As to the father, the failure to serve him with notice of the neglect and dependency proceedings raises the question of whether the father has been deprived of his right to due process and does not raise the question of whether the court acquired jurisdiction of the subject matter. “It has been held that the giving of notice in cases involving child custody is subject to due process requirements.” Yow, 40 N.C. App. at 692, 253 S.E. 2d at 650. As in Yow, where a child was alleged as dependent, service of process was had on the father, no service was had on the child’s mother, a hearing was held declaring the child dependent, and custody of the child placed with a third party, we are faced with balancing of interests. The State has an interest in the welfare of children. Children have a right to be protected by the State if they have been abused or neglected. The father has some right to custody of his children. The evidence revealed that at the time the children were placed in temporary custody with DSS, the mother had overdosed on phenobarbital and was in the hospital. The children’s grandfather, who was taking care of them, was intoxicated, and the exigencies of the situation required DSS to take appropriate action to find temporary shelter for the children. G.S. sec. 7A-657 provides for review of custody orders made by the juvenile court. By this statute, the judge is required to conduct a review within six months of the date the order was entered and annually thereafter. In addition, this section contemplates that a child may be returned to the parent(s) from whose custody it was taken if the trial court finds sufficient facts to show the child will receive proper care and supervision from the parent(s). However, before custody is restored to that parent, the trial court also must find that such placement is deemed to be in the best interest of the child. In re Shue, 311 N.C. 586, 319 S.E. 2d 567 (1984). As in Yow, “balancing the interest of the State that a helpless infant should not suffer with that of the [petitioner] that [he] not be arbitrarily deprived of [his] right to custody of [his children], and considering the right of protection that belongs to the [children]” in conjunction with the potential for placement of the children to be returned to the parent(s) after review by the *556court, we hold that petitioner’s due process rights were adequately protected. Yow, 40 N.C. App. at 692, 253 S.E. 2d at 650. The order of 18 October 1986 retaining legal custody of the children with DSS and physical custody with the mother is binding on the petitioner.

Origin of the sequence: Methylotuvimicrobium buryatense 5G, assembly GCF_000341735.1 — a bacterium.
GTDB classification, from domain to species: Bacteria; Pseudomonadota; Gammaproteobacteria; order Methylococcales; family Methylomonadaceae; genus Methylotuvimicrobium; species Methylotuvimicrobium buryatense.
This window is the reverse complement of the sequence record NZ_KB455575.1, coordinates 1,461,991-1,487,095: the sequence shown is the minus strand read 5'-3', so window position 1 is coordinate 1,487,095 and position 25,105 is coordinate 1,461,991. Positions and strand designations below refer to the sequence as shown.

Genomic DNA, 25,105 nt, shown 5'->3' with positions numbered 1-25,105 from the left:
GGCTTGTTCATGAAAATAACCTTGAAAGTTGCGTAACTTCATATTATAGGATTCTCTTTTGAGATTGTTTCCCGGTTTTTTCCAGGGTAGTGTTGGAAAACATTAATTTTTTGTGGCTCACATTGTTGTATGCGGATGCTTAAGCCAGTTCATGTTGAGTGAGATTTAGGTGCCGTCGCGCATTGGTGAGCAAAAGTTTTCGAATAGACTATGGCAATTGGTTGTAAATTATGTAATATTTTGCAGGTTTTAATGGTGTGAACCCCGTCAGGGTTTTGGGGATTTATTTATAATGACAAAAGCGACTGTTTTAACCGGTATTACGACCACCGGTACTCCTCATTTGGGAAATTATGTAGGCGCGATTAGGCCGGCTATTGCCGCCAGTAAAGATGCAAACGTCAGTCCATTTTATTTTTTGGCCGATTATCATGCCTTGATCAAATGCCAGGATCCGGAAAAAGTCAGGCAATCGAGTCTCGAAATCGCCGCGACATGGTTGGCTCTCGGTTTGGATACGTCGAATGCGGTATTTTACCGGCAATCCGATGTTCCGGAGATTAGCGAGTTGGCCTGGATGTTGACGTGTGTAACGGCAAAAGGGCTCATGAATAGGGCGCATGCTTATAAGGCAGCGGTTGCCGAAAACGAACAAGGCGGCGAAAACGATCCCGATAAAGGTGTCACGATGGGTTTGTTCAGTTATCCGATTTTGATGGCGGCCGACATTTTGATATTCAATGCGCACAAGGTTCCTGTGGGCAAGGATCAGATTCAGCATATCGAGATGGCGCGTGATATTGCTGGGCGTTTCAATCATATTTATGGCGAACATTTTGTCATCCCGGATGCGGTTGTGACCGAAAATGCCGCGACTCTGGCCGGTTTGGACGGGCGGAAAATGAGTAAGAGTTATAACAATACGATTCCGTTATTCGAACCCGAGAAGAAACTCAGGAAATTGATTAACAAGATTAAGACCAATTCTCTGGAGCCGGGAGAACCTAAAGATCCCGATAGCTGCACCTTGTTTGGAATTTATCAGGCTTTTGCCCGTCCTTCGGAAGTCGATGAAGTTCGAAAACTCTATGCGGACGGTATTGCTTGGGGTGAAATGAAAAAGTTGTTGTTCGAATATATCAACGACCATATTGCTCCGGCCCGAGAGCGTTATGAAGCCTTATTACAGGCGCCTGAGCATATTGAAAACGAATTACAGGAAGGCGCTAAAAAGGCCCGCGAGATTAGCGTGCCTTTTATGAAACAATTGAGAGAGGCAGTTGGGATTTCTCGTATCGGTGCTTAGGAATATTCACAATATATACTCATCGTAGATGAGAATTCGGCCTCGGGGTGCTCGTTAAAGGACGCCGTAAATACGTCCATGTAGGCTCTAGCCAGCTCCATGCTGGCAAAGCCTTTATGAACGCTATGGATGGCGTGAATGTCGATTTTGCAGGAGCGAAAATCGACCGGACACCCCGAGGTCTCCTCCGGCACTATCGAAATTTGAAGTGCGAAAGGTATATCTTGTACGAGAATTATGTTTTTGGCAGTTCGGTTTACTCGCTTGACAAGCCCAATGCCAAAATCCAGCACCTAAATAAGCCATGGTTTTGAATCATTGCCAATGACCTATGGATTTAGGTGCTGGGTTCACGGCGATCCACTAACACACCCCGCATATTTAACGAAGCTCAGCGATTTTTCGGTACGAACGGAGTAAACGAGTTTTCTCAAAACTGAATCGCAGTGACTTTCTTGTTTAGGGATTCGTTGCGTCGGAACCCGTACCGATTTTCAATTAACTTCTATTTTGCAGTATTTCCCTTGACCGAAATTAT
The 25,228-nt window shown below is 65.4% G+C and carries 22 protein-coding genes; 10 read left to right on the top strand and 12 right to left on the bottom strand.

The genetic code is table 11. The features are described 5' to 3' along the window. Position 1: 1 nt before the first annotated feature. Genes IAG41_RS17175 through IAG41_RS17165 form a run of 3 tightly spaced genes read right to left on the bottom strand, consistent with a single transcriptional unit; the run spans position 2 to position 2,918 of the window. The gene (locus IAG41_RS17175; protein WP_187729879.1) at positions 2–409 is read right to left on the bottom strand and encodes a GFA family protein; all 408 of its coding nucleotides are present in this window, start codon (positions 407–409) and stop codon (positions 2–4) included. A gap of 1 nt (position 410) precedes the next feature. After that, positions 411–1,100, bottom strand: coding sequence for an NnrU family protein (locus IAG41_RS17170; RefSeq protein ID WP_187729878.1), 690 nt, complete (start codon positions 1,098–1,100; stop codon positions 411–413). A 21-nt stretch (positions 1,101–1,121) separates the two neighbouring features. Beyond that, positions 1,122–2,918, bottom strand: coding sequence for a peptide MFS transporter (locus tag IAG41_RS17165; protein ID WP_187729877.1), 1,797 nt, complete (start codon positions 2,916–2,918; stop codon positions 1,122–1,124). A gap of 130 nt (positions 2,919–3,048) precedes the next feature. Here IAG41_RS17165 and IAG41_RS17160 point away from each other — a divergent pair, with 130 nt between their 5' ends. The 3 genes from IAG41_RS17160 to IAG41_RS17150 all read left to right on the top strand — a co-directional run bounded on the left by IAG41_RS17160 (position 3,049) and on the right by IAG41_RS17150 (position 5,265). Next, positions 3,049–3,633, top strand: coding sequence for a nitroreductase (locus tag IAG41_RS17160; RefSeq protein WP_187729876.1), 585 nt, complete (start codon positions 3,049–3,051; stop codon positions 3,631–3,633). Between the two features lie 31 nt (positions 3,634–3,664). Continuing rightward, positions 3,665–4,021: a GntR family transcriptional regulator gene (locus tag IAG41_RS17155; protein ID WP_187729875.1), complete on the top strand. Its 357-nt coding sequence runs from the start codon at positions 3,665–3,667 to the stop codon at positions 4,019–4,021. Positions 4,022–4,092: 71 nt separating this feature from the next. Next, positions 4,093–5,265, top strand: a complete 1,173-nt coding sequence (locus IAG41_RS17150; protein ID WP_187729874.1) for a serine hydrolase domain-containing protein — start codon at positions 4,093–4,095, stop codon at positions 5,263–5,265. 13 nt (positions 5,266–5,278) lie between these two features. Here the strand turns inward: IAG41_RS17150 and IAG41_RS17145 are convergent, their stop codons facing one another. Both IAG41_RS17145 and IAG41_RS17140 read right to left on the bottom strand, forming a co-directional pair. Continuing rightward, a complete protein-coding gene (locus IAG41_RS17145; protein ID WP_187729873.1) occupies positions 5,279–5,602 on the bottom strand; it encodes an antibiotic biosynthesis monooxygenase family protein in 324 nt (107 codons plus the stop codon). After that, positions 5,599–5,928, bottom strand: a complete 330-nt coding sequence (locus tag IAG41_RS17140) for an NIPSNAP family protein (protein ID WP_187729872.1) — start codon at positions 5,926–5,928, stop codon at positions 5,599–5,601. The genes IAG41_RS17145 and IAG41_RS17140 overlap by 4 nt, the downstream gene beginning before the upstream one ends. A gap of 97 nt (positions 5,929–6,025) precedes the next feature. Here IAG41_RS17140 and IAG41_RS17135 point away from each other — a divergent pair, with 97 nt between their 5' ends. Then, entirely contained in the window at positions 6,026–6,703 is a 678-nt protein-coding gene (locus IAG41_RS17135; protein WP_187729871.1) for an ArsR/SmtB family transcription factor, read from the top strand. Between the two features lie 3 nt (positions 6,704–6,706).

Petitioner next contends that the Arizona court properly acquired jurisdiction over all parties in conformity with the Uniform Child Custody Jurisdiction Act (hereinafter UCCJA). We disagree. The jurisdictional prerequisites of the UCCJA would only govern in permanent custody situations. The order entered by the juvenile court was a trial placement of custody of the children and was not an order for permanent custody. Petitioner’s contention is misguided. Temporary placements of neglected children are made pursuant to the North Carolina Juvenile Code. Custody contests between natural parents are determined in a custody proceeding pursuant to G.S. sec. 50-13.1, et seq. Nevertheless, the North Carolina court acquired jurisdiction over the subject matter of this proceeding before any order was entered by the Arizona Court.
[5J Petitioner’s final contention is that the children are no longer neglected or dependent children. This argument is without merit. Petitioner contends that since the Arizona order awarding him custody of the children found him to be a fit parent, then the children had a parent to negate the court’s finding of dependency. We have heretofore concluded that the order of 18 October 1986 was binding on petitioner. Thus, the order entered by the court established, and continues to establish, that the children are dependent until and unless the court terminates its jurisdiction or the court makes another disposition. For all the aforementioned reasons, the order of the juvenile court is
Judges BECTON and PARKER concur.